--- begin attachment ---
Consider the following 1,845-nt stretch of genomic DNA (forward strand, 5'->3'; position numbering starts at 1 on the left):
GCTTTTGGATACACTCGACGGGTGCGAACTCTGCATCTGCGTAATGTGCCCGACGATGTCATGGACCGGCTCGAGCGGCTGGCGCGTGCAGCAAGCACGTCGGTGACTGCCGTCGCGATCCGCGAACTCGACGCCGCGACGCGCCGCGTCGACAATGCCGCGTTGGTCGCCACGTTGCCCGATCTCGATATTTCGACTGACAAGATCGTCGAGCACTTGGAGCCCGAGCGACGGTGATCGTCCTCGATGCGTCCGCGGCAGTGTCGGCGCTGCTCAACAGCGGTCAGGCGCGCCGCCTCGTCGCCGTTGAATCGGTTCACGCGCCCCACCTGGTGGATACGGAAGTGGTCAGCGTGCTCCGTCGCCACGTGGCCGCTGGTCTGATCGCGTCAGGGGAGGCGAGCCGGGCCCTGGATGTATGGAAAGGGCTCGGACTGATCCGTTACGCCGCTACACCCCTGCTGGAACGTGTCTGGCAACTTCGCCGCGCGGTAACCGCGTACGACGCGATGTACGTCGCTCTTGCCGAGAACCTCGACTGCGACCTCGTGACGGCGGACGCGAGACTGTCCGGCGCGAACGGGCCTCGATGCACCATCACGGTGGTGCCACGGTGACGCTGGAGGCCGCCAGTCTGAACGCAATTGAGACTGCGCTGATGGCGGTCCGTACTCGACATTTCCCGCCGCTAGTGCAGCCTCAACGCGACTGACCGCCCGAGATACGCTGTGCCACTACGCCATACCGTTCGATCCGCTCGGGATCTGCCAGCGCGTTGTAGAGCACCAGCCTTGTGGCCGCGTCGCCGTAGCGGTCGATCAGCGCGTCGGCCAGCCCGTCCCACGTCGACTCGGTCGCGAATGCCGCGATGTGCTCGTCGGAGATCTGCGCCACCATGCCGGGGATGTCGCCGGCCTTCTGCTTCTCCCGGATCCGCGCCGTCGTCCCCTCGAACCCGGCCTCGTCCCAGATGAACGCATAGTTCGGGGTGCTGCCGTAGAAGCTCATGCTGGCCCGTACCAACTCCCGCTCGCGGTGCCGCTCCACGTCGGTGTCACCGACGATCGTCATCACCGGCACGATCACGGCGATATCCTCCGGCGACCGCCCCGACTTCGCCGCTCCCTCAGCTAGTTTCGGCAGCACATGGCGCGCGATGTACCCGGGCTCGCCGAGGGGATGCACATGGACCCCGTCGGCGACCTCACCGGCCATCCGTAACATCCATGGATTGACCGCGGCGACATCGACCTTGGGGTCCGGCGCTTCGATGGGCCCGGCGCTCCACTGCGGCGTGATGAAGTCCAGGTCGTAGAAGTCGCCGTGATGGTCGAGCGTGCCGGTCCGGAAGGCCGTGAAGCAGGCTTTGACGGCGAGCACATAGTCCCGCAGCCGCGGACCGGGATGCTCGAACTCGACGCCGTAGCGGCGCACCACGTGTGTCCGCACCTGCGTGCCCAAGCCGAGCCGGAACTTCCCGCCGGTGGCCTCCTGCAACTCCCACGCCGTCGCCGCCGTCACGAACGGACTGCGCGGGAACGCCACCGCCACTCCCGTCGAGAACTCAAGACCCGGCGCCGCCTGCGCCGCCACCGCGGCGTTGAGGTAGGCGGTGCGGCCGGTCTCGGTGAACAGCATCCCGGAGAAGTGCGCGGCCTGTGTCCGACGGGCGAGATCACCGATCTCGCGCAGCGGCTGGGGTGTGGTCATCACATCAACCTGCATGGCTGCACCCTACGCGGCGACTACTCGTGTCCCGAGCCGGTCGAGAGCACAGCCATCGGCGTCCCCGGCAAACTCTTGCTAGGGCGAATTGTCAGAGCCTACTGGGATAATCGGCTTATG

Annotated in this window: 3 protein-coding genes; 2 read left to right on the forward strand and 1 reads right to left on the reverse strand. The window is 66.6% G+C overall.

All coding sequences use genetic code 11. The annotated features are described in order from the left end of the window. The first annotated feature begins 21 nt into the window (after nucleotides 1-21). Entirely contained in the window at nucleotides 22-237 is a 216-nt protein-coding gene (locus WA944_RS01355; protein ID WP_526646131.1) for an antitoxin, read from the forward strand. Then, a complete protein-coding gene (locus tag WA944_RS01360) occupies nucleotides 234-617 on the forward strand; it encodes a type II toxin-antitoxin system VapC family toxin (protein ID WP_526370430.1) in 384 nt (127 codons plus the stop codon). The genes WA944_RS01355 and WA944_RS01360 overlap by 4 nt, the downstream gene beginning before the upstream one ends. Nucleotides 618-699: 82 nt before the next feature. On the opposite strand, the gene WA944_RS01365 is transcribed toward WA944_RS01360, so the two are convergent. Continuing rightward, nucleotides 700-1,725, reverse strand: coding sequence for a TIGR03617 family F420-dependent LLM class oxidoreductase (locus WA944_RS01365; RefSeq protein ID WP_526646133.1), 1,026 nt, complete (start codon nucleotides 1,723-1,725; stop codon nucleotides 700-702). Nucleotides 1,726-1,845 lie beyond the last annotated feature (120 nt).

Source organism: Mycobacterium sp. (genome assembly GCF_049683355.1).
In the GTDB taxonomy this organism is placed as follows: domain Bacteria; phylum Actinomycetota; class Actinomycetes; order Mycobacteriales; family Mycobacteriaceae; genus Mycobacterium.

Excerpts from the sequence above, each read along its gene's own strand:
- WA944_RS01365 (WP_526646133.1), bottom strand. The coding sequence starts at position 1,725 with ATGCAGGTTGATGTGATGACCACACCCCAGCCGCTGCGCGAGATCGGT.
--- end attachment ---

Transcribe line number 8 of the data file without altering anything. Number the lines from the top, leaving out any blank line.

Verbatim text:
- WA944_RS01365 (WP_526646133.1), bottom strand. The coding sequence starts at position 1,725 with ATGCAGGTTGATGTGATGACCACACCCCAGCCGCTGCGCGAGATCGGT.